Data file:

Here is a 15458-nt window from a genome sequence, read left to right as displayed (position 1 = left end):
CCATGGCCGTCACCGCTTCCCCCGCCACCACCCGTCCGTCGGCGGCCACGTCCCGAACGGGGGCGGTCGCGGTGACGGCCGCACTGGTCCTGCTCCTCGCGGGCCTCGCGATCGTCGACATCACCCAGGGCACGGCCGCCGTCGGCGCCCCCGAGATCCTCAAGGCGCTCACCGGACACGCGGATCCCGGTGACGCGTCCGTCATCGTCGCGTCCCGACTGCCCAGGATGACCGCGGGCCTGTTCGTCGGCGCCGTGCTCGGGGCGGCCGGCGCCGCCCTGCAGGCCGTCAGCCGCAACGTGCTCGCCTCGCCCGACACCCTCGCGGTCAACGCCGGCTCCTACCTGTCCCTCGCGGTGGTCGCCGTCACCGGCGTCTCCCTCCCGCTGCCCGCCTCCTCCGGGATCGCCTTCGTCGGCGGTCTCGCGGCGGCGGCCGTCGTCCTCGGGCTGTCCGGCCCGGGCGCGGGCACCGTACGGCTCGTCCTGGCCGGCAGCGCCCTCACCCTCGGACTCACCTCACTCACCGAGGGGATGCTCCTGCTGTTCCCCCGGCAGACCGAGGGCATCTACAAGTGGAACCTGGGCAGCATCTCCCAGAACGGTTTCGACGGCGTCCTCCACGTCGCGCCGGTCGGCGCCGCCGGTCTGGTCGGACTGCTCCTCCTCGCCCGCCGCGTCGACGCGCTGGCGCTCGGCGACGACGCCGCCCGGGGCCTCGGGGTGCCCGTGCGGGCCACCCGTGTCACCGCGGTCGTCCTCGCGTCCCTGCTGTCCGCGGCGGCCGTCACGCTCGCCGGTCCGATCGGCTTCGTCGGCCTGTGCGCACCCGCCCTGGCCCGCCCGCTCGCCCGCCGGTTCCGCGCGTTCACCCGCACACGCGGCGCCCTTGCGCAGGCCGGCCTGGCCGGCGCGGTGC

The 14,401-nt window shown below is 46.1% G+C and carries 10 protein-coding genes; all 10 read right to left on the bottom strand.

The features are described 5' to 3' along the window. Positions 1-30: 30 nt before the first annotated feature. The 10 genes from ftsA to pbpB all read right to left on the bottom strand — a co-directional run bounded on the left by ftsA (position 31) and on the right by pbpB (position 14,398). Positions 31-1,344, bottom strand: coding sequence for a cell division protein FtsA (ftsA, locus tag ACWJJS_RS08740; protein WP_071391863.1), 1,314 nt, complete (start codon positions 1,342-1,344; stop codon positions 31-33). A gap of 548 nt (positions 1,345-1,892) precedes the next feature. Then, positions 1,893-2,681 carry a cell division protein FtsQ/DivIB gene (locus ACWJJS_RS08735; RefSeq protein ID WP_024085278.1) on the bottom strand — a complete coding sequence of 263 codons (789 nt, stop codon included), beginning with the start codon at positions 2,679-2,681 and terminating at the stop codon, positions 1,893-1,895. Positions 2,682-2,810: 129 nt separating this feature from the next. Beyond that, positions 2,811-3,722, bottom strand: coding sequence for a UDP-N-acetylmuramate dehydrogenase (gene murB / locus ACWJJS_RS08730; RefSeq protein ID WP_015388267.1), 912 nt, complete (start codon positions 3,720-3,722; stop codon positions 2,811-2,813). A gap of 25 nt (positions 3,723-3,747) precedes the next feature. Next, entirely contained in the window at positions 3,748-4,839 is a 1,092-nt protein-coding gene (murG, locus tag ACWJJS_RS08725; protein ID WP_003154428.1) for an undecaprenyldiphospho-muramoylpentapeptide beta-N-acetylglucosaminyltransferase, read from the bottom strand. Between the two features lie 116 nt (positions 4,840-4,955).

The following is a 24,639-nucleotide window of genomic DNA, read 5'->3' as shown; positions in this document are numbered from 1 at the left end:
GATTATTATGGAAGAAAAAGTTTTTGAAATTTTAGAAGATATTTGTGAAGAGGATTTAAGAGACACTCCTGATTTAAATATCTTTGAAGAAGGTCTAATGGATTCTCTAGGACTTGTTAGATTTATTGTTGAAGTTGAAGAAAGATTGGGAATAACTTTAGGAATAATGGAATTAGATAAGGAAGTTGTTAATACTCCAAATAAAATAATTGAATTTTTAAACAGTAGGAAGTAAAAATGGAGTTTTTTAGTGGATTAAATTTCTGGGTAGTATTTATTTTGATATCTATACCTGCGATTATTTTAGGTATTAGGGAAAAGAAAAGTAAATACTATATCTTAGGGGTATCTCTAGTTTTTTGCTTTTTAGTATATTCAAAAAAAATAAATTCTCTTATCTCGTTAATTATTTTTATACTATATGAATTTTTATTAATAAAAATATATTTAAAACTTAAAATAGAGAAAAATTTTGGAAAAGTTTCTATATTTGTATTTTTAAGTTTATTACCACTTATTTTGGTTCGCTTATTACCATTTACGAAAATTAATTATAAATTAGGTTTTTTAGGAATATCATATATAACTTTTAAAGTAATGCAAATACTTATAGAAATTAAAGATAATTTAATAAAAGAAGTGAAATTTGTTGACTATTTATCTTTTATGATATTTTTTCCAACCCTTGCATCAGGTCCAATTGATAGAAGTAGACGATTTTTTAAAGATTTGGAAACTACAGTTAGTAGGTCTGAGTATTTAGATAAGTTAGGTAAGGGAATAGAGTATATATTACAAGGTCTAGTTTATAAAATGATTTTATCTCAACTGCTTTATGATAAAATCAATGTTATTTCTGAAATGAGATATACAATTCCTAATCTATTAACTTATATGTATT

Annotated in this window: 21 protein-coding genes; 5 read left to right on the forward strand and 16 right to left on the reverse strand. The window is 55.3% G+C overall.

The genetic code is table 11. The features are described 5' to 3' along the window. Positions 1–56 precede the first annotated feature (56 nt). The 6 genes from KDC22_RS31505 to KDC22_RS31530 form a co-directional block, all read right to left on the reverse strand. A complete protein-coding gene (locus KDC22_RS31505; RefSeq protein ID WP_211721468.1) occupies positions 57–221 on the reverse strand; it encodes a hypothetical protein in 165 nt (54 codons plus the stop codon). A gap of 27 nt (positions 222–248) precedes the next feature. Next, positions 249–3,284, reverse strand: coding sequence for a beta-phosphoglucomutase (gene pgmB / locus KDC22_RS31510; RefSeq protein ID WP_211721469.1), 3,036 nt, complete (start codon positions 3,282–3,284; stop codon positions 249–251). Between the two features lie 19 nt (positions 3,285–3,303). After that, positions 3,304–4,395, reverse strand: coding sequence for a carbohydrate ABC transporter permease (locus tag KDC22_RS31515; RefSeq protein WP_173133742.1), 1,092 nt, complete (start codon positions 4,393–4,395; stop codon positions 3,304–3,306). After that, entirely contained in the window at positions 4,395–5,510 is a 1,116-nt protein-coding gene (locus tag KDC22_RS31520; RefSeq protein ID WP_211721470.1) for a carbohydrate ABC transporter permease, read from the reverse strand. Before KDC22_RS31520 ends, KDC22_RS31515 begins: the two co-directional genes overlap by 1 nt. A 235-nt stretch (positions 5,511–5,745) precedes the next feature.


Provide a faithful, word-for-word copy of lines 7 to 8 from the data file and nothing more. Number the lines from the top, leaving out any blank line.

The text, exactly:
Annotated in this window: 21 protein-coding genes; 5 read left to right on the forward strand and 16 right to left on the reverse strand. The window is 55.3% G+C overall.

The genetic code is table 11. The features are described 5' to 3' along the window. Positions 1–56 precede the first annotated feature (56 nt). The 6 genes from KDC22_RS31505 to KDC22_RS31530 form a co-directional block, all read right to left on the reverse strand. A complete protein-coding gene (locus KDC22_RS31505; RefSeq protein ID WP_211721468.1) occupies positions 57–221 on the reverse strand; it encodes a hypothetical protein in 165 nt (54 codons plus the stop codon). A gap of 27 nt (positions 222–248) precedes the next feature. Next, positions 249–3,284, reverse strand: coding sequence for a beta-phosphoglucomutase (gene pgmB / locus KDC22_RS31510; RefSeq protein ID WP_211721469.1), 3,036 nt, complete (start codon positions 3,282–3,284; stop codon positions 249–251). Between the two features lie 19 nt (positions 3,285–3,303). After that, positions 3,304–4,395, reverse strand: coding sequence for a carbohydrate ABC transporter permease (locus tag KDC22_RS31515; RefSeq protein WP_173133742.1), 1,092 nt, complete (start codon positions 4,393–4,395; stop codon positions 3,304–3,306). After that, entirely contained in the window at positions 4,395–5,510 is a 1,116-nt protein-coding gene (locus tag KDC22_RS31520; RefSeq protein ID WP_211721470.1) for a carbohydrate ABC transporter permease, read from the reverse strand. Before KDC22_RS31520 ends, KDC22_RS31515 begins: the two co-directional genes overlap by 1 nt. A 235-nt stretch (positions 5,511–5,745) precedes the next feature.